Are you consider buying an apartment off the plan?
The Reserve Bank has been issuing warnings since at least October last year about the possibility of a severe contraction in the amount of Chinese money coming to Australia for apartments.
The apartment market is looking at approvals of about $65 billion. If it cracks it will spread to other parts of the residential market, boost bank bad debts and probably mean bank dividends must be cut.
To understand the potential crisis, you have to look at just how this apartment building boom is being financed. While some apartment developers such as Meriton have strong balance sheets, most have weak balance sheets and rely on forward or off the plan sales to Asian and local buyers to gain their funding.
Residential and comercial buildings under construction in Sydney’s CBD (AAP Image/Joel Carrett)
The Asian buyers are by far the majority of off the plan buyers. If the developers are using Australian bank financing, they get their money to build the apartments first from the 10 per cent deposit made by the off the plan buyers, then from banks, which usually will lend between 45 per cent and 50 per cent of the cost of the completed building. The balance is borrowed by the developers on second mortgage. If the project is funded by a Chinese bank then different arrangements are in place.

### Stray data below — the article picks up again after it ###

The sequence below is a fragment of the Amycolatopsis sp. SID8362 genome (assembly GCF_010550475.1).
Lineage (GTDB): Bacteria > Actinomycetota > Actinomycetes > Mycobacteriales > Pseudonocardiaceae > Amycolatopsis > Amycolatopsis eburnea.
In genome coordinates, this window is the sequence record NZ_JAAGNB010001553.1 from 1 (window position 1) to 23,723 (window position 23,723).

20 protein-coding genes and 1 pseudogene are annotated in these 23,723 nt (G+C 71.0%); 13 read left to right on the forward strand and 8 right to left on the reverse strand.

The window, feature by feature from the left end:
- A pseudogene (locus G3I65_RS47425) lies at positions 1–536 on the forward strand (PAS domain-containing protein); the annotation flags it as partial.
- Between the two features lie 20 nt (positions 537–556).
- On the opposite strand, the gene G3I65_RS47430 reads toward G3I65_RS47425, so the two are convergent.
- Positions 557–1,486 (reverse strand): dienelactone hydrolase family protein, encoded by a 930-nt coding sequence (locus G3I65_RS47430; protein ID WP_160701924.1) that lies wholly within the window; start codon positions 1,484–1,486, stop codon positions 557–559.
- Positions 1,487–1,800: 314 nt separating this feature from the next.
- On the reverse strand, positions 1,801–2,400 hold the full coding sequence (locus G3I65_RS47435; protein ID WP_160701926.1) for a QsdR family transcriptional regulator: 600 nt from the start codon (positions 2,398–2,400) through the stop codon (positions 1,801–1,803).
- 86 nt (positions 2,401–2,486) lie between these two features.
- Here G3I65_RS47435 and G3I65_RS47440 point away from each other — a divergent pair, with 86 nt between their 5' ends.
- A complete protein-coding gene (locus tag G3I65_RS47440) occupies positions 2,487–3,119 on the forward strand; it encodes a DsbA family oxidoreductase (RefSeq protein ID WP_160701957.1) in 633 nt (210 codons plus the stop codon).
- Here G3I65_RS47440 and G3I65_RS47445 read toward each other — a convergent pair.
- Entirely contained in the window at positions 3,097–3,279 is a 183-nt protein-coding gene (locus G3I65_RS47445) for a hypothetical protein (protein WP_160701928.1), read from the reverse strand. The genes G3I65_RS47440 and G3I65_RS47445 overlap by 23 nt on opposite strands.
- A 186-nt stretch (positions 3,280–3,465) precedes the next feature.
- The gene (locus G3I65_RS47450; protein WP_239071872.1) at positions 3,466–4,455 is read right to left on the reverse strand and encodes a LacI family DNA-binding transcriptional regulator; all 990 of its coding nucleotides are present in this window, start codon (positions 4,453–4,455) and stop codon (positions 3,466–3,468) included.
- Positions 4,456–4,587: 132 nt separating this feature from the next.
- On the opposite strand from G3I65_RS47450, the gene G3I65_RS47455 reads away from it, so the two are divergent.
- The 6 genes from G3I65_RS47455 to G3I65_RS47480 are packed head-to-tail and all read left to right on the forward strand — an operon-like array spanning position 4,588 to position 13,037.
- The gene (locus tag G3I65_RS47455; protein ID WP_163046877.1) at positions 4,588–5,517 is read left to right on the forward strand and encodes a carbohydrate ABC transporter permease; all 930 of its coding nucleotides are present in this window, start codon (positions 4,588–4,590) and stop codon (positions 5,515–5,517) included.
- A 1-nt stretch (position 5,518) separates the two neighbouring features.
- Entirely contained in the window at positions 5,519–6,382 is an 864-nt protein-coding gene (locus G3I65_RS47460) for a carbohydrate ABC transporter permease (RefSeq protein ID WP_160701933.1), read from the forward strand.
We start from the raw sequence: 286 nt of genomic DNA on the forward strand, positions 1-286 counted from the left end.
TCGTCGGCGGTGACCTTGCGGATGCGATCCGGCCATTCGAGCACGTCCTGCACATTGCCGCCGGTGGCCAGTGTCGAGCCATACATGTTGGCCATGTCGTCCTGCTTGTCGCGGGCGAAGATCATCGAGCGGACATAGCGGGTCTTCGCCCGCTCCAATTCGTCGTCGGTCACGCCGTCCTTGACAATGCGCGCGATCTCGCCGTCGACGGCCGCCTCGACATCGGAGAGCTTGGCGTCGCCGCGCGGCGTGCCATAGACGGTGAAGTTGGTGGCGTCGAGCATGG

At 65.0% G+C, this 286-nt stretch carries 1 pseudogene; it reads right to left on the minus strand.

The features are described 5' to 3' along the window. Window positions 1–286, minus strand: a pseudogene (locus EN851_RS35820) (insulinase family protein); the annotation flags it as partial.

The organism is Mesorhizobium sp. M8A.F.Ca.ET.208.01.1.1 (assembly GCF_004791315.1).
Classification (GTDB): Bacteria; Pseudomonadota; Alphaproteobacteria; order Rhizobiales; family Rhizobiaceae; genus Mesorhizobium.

[Tweet “There is an apartment over-supply in many of our capital cities.”]
On the off the plan buyers’ side, most of the Chinese buyers have had conversations with our local banks. While some may have been funded using Chinese banks, our local banks are the main source of funding for individuals finalising the purchase when the apartment is completed.
Clearly if Chinese (or local) apartment purchasers can’t raise the money to complete the purchase, it will cause huge losses by the apartment developers and their lenders because they will be left with unsold apartments.
The Reserve Bank says the volume of the apartments being built in Sydney and Melbourne is pushing up costs and a downturn in apartment markets “could weigh on developers’ financial health”. That comment from the Reserve Bank will increase pressure on vulnerable developers.
But in terms of financing the purchasers, the Australian banks feel safe because their arrangements with off the plan buyers have escape clauses. The Reserve Bank endorses that feeling of safety but the situation facing the banks is far more complex.
In the recent past, with a rising apartment market, these escape clauses have not presented a problem for the buyers because the apartments were worth more than the purchase price. But this year three events have taken place: